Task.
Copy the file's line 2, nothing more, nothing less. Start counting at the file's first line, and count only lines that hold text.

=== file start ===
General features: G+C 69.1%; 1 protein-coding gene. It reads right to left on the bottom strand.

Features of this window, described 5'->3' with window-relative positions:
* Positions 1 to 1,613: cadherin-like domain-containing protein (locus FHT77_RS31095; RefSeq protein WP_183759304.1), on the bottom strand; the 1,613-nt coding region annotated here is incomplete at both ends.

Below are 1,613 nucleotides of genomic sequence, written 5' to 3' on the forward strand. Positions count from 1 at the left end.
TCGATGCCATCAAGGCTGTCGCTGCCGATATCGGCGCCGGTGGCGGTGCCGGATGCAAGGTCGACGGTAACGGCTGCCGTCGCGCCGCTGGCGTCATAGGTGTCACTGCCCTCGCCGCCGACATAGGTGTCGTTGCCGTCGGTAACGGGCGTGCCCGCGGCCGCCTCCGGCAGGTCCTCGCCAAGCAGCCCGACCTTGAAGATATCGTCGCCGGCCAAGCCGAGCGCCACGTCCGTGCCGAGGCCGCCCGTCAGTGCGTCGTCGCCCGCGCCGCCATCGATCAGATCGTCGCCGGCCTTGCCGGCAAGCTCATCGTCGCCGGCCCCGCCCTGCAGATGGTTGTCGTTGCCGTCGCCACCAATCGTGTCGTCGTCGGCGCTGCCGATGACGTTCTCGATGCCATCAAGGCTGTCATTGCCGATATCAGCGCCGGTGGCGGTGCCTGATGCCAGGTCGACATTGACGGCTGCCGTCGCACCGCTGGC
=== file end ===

Features of this window, described 5'->3' with window-relative positions: